What You Can’t See…
It’s hard to say much about the music in the game, because there is (wisely) so little of it. Generally, unless near a radio, you’ll spend your time listening for the shuffling and groaning of walking corpses, or the sound of a few of the poor devils who are making lunch out of a fresh kill. This ramps up quickly, however, in Act II, when the low grunts are and growls are shattered at constant intervals by rage-filled screams that echo off the walls and fill your world for a few heart-stopping moments. It’s times like these when you realize that this isn’t just your average, run-of-the-mill zombie infestation; there is real menace here, and it starts to saturate the game, turning it into a more and more unsettling and uneasy experience. There were a few particularly terrifying moments where my character, running at full speed and panting heavily, was trying in vain to summon the strength to clamber up a couple of dumpsters and over a brick wall to safety, all the while hearing the piercing shrieks of an approaching swarm of zombies hot on my tail and scrabbling at my heels (and some, like the newly-turned Infected, do move fast as hell!).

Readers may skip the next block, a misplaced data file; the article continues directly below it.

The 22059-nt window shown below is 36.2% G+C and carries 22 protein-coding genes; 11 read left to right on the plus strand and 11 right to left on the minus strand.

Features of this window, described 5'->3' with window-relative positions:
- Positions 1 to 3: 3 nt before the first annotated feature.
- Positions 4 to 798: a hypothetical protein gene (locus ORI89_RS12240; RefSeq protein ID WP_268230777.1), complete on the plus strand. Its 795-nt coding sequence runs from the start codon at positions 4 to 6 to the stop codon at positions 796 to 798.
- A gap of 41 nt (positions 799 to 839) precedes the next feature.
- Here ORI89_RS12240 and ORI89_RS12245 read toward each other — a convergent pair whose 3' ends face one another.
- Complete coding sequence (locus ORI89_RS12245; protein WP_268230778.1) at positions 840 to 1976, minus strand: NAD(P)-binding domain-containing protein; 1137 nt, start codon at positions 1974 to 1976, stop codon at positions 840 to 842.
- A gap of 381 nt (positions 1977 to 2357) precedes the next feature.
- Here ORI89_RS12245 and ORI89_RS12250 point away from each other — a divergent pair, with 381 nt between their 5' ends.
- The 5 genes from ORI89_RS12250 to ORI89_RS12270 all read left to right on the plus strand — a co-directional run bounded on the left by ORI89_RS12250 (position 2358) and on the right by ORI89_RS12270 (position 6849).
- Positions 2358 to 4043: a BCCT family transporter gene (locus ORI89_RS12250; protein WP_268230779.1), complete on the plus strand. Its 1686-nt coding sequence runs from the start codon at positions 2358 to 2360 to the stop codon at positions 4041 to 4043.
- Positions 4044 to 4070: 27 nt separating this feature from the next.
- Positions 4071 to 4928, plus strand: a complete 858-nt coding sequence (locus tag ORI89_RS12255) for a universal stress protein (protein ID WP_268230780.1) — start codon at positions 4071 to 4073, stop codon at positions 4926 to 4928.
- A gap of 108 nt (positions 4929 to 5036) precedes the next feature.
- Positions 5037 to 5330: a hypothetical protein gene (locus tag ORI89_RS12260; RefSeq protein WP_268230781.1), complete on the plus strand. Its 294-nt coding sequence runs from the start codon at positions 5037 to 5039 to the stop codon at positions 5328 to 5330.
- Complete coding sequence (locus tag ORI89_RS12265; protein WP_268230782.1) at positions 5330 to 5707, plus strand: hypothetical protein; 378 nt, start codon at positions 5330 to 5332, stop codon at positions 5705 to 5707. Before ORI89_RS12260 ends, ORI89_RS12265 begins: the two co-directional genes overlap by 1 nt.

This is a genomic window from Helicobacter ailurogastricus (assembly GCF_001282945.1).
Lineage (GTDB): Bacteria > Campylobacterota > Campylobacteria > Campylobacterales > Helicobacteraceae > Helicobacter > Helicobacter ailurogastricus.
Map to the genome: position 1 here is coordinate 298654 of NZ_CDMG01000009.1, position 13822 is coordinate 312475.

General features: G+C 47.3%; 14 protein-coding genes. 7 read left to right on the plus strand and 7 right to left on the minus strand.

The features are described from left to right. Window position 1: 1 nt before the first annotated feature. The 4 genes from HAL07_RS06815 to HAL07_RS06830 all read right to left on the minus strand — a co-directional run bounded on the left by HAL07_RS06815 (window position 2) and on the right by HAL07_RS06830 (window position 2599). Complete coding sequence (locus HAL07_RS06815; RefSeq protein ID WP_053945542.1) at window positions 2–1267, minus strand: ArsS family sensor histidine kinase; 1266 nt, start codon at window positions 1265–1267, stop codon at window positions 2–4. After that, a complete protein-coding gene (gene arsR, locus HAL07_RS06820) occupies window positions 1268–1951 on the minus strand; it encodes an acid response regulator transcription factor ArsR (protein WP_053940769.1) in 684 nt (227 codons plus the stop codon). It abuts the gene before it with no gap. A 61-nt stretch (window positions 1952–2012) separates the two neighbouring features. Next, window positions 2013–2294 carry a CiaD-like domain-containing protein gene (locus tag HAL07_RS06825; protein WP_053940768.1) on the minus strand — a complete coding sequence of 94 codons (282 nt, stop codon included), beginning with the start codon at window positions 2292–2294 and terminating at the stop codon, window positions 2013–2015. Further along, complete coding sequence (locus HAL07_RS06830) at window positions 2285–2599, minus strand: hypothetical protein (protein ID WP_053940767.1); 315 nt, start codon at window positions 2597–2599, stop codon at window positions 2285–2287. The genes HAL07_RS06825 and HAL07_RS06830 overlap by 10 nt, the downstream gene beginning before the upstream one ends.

The voice acting in the game, on the other hand, is a bit of a mixed bag. Being an international resort, the survivors on Banoi speak in all manner of accents and dialects. This sometimes leads to some unintentionally over-the-top moments, particularly from the game’s four playable protagonists. For example, Sam B’s urban take on the southern drawl can be a bit much to stomach, to say nothing of the foreign accents of some of the others. A welcome counterpoint to this are the (very few and far between) audio recordings you stumble across, featuring the unmistakable tones of Cam Clarke as a reporter who was on the trail of some mysterious (possibly related to the zombie outbreak) happenings on Banoi, and ends up caught up in the early stages of the outbreak itself. It’s well-produced moments of horror like these where you can really see how much fun the team at Deep Silver had with the game!
Friends? Who Needs Friends?